Close up Pour water out of terracotta pots.
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The Joy of Drawing Water

The ancient Sukkot ritual of the Simchat Beit Hashoevah is the joy of life itself.

Simchat Beit Hashoevah, the Rejoicing in the House of the Water-Drawing, was a harvest rite that took place in the Temple on the second night of Sukkot. It centered not on animal sacrifices but on a water libation. The Talmud describes the event as the Jewish ecstatic communal ritual par excellence: “One who never saw the Simchat Beit Hashoevah never saw joy in their life.” This is perhaps the talmudic equivalent of “you had to be there.” 

The Talmud describes the ritual in ornate detail. The outer courtyard of the Temple, called the Women’s Courtyard, was decorated with four immense candelabras and was accessible to all Israelites, so the whole community could witness the ritual. Sages would juggle and dance and make merry all night while the Levites played instruments and sang the 15 psalms of ascent. In the morning, trumpets sounded as water was brought to the Temple and poured onto the altar. The ritual embodied the people’s prayers for water and their fervent wish for rain in the coming year.

The ritual takes on even more meaning when we consider a story the Talmud tells about King David digging the shittim, the pits or drainage pipes, below the Temple. Elsewhere in the Talmud, we learn that these pits “were created during the six days of creation … are hollow and descend into the primordial depths.” When David digs these pipes, he taps into the primordial depths, which rise up and begin to flood the world. In one version of the story, told in the Jerusalem Talmud, David dislodges the foundation stone that God set in place to hold back chaos and allow the world to exist. In that version, the stone itself explains its role in the universe and warns David not to move it, but David doesn’t comply.

So the waters rage forth and threaten to consume everything. In consternation, David determines he must throw a pottery shard engraved with God’s name into the waters to make them subside. When he does, the shard seals up the waters. But now, there isn’t enough water, for the shard has made all the wells dry up. So David sings 15 psalms to cause the water to rise to its proper level. This, according to the Talmud, is the origin of the 15 psalms that the Levites sing as part of the ritual.  

While the Talmud doesn’t say so explicitly, when the water libation is poured on to the altar, it flows into the ancient channels beneath the Temple, thus returning to the great deep. In a sense, the Simchat Beit Hashoevah does teshuvah for David’s act. Rather than taking the water as David did, the ritual returns the water to the primordial place where it began.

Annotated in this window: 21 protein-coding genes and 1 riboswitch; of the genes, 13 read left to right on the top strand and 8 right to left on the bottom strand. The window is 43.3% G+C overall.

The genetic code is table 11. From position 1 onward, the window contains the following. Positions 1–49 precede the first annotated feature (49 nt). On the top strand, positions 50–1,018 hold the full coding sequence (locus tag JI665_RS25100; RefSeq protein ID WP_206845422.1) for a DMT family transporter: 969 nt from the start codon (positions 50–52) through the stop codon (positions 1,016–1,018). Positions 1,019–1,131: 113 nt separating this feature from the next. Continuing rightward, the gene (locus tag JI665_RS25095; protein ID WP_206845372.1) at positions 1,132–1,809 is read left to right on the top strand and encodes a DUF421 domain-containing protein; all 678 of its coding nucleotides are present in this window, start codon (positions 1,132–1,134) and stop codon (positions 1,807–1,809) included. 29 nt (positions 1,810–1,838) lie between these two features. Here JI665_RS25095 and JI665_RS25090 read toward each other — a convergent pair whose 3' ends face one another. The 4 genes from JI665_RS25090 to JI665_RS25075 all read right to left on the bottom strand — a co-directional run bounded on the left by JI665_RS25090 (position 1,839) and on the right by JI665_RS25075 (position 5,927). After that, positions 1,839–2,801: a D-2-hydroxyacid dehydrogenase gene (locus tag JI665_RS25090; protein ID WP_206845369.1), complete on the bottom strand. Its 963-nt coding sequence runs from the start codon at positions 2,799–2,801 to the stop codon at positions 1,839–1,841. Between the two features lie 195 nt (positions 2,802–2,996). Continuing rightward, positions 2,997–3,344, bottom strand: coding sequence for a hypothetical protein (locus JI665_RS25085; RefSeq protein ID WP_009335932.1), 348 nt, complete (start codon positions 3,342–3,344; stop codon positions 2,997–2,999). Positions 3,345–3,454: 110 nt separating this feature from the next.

I have often tried to put myself in David’s shoes. What must it have been like to dig the foundations for a building and come across something beyond any human’s capacity to create?  Why didn’t the king listen to the stone’s warning? Did he think himself too important to listen to a stone?  And what about his solution — the shard and the 15 psalms? Perhaps this is a story about the magical uses of God’s name and the ways we humans can channel divine powers. Or perhaps it is about the incredible power of song. Or maybe it expresses the necessity of balance: not too much water nor too little, but just right, as in the tale of Goldilocks. I see this tale as a story of King David’s return to humility, as he realizes that the only fix for the problem he caused is to turn to a power much greater than he is. 

As a 21st-century person, I can’t help but read my own generation’s troubles into this story. In this reading, we dislodged our ecosystem from its proper place and now must face the consequences of not having listened to the warning. This is even more sobering to say in the wake of the terrible damage in recent weeks to lives, communities and homes in Florida, Puerto Rico and elsewhere. While we may not have an engraved pottery shard to toss into the rising waters, we surely must seek to restore a lost equilibrium and learn again to respect the powers of nature. This is a Sukkot story not only because it describes a ritual that once took place on that holiday, but because, like the frail and open sukkah itself, it addresses human vulnerability in the face of the elements, gratitude for the natural world and awareness of the dangers when we don’t pay attention.

The story also teaches that what we damage, we can also repair. I see this as a story of hope, in which the 15 psalms become not only a prayer for rain, but also healing for a hurt world.  And this is perhaps why the tale appears in the description of the Simchat Beit Hashoevah, which is a ritual of hope — for rain and sustenance for generations to come.

I have a long relationship with the ritual of the Simchat Beit Hashoevah. I’ve written poems about it and participated in contemporary revisionings of it at the Isabella Freedman Jewish Retreat Center. In those celebrations, we carry torches and bowls of rainwater to a fire pit, pray for the right amount of water to fall from the heavens and express our gratitude for all that sustains life. People dance around a bonfire, drum and play instruments. There’s something about the joy of that moment that feels like it comes from beyond ourselves, like we’ve tapped into an ancient, deep, and all-encompassing joy: the joy of the water-drawing, which is joy in life itself.

This article initially appeared in My Jewish Learning’s Shabbat newsletter Recharge on October 15, 2022. To sign up to receive Recharge each week in your inbox, click here.

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